The functions of BEE
State of denial
Responding to the recession
Modifications
Reviving SA's industrial drive
Breaking the mould
The ecological frailty of SA's development path
Burning down the house
Hoodwinked
Shifting the blame
Untenable growth
Is it really everybody's problem?
To the last drop
Mixing it up
Renewables in perspective
New approaches to growth

6 The world of work
Not hiring
Recession
Explaining the 'jobs bloodbath'
Working poor
The myth of the magic portal
Holding the line
With friends like these
The state of the trade union movement
Shifts underfoot
Public works – or does it?
Money well spent?
The big picture
Double vision: The 'two economies'
Lineages

7 Poverty and inequality in the post-apartheid years
Is poverty decreasing?
Measuring poverty
Less poor, more unequal
The social wage debate
Defining the social wage
Tracking improvements in the social wage
Explaining the unevenness
Slow harvest: Land reform
That hollow feeling: Food and hunger
A sickly society
The fetish of coping
Microfinance: Small change
Microfinance under the microscope
Crime, violence and justice
Woe to the women
Cycles of violence
Wedged apart

8 The social protection system
Social protection in South Africa
The main social grants
Protecting children
The money or your life
Origins of the system
Hit and miss: Means-testing and targeting
The impact of social protection on labour supply
Grants, poverty reduction and development
The universal income debate
'It's not the money, it's the idea'
The radical potential of a universal income
Dependency and shame
Lineages of a taboo
Social rights, the state and the market

9 AIDS & TB: 'Like waiting for a tidal wave to hit'
An overview
Double-blow: Tuberculosis and AIDS
Entanglements of risk
A political economy of AIDS in South Africa
A disease of poverty?
The uneven distribution of HIV in South Africa
History's template
Lives upended
Sexual networking
HIV, transactional sex and violence
Aiding and abetting: Government's AIDS response
Losing the plot
The impact of a hyper-epidemic
History lessons
Keeping perspective
Home is where the hurt is
Shifting burdens: Home- and community-based care
An unhealthy system
Learning to cope?
AIDS on the bottom-line
An unequal epidemic in a polarized society
Turning the tide
One step forward …
Fragmentation, introversion, erasure
The living versus the dead

10 False starts: The health and education systems
Rebuilding the health system
Money or your life
Health spending in context
The private health system
A national health insurance scheme
Sick system
Short-handed
Triage
Diagnosing the problems
Intensive care
World's apart: The new education system
The doors of learning open
The best education money can buy
All mixed up?
Engines of inequality
A bridge too far: The folly of outcomes-based education
Recasting higher education
Repair work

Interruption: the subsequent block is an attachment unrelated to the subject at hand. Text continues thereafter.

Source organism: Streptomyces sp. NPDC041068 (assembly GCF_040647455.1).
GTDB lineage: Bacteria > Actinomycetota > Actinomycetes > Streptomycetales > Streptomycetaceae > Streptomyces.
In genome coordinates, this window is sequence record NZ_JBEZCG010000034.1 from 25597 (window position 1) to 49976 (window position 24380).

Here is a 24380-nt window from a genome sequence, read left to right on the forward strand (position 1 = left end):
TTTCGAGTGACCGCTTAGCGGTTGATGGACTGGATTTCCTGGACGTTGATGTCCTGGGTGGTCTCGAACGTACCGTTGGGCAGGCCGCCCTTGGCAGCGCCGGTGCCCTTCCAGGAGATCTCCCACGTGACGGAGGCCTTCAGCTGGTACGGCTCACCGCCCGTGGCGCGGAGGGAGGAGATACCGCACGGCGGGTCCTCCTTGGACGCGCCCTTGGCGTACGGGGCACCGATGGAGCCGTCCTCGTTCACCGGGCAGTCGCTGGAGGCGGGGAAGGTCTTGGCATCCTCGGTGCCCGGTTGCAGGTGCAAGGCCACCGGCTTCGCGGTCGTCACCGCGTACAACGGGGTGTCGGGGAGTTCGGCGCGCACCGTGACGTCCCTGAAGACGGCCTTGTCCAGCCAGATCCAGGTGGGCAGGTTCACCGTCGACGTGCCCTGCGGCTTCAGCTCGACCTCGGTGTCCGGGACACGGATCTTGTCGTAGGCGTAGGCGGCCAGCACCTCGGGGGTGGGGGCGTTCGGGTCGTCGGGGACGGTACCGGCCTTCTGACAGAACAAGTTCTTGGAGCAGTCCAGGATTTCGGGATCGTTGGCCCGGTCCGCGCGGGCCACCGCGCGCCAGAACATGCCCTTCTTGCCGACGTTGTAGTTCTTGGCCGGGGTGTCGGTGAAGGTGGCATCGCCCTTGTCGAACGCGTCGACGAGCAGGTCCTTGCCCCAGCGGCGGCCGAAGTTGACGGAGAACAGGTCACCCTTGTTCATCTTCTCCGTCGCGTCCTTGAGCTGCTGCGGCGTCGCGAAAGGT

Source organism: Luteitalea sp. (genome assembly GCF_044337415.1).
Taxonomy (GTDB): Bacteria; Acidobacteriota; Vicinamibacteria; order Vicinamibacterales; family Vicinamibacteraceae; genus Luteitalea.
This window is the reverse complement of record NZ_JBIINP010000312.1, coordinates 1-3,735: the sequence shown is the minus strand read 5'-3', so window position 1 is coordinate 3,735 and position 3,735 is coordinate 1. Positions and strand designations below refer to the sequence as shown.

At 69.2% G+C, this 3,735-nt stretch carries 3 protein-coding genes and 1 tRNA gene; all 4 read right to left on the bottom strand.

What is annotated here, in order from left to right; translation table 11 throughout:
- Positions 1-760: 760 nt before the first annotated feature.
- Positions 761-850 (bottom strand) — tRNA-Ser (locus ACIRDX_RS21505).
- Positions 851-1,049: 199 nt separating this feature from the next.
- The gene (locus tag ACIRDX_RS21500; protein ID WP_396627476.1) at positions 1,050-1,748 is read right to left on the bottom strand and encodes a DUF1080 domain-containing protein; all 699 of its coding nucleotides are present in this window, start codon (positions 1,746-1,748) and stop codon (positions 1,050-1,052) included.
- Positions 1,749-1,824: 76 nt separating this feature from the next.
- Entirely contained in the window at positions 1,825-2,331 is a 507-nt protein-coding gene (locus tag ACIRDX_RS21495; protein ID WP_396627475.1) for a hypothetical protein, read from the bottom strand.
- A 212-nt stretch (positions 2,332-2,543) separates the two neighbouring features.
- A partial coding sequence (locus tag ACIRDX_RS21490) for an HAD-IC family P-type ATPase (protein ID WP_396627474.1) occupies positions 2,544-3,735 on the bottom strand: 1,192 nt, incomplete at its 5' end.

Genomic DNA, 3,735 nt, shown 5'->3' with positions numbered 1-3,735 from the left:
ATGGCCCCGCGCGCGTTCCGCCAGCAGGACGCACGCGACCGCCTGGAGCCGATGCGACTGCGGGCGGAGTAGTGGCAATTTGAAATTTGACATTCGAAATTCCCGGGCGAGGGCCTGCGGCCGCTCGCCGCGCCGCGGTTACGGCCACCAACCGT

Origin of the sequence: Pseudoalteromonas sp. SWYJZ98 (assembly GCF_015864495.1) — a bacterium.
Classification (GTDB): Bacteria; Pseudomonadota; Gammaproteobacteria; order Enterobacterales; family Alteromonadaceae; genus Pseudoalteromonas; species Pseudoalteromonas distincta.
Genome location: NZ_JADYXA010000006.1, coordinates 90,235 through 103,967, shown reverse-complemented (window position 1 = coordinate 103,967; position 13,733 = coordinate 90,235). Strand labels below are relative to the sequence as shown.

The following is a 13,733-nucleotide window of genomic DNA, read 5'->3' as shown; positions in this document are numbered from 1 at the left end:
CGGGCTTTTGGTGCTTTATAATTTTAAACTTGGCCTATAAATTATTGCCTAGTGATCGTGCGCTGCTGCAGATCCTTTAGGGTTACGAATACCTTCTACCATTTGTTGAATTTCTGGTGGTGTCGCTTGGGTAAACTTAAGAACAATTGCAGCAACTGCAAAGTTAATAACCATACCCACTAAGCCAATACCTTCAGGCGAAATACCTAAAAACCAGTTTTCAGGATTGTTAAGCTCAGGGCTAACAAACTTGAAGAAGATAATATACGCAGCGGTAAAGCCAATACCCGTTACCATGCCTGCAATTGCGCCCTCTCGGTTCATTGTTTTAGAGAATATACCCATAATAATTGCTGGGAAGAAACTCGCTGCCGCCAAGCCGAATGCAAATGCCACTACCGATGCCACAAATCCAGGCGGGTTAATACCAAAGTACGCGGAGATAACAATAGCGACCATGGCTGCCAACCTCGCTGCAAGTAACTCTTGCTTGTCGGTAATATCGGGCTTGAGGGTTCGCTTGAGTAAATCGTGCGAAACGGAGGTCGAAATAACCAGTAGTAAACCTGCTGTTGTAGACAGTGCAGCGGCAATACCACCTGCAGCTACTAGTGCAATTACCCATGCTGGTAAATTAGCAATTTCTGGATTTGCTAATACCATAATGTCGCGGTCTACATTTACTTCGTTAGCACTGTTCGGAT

11 A South African developmental state?
In search of models
The Asian 'blueprints'
Civil society and developmental states
Developmental states in the 21st century
Closer to the ground: Subnational developmental 'states'
A South African developmental state?
Things we learn when the lights go out
Beneath the 'hood
Decorative development
Politics of local development

12 Last man standing: The Mbeki-Zuma battle
The arms deal
Faceoff: Zuma versus Mbeki
Take no prisoners (on the road to Polokwane)
Everybody hates Thabo
Outwitted in Harare
Uses of an ogre
Made-to-order: The Zuma challenge
The odd couple: The Alliance left and Zuma
Selling Zuma to the Left
Shatterproof
Off the hook
Clean up
What was the Mbeki-Zuma duel really about?
Invincible?
Salvage operation
Post-modern president
Mooring points
That special 'something'

13 Power, consent and the ANC
Rewind: The road travelled
Hegemonic struggles
Power, state and society
Work in progress
Reform from above?
Prospects for hegemony
Building consent
Repair work
Facts on the ground
The many uses of nationalism
Circling the wagons
Avoiding accountability
Roots of denial
Paying the price
Damage control
Nationalism and the boundaries of belonging
Policing the borders
Pandora's box
Reinventing authority, rebuilding power

14 Left behind: Challenge and protest
The gravity field of national liberation
Give and take
COSATU and the SACP take a shortcut
Pegged back
A balancing act
Popular activism beyond the Alliance
Dazed and confused
Off-balance: the civics movement
Taking the gap
A taxonomy of the new social formations
'With us, or against us'
'Working the system': The Treatment Action Campaign
'Movement beyond movements'
Perspective

Acronyms

Bibliography

Index

About the Author:

Hein Marais is a South African writer and journalist, and the author of the acclaimed book 'South Africa: Limits to Change - The Political Economy of Transition' (Zed Books, 1998 & 2001), as well as 'To the Edge' (a study of AIDS policy in post-apartheid South Africa, published by the Centre for the Study of AIDS, 2000), 'Buckling: The impact of AIDS in South Africa' (Centre for the Study of AIDS, 2005), and numerous book chapters, essays and articles.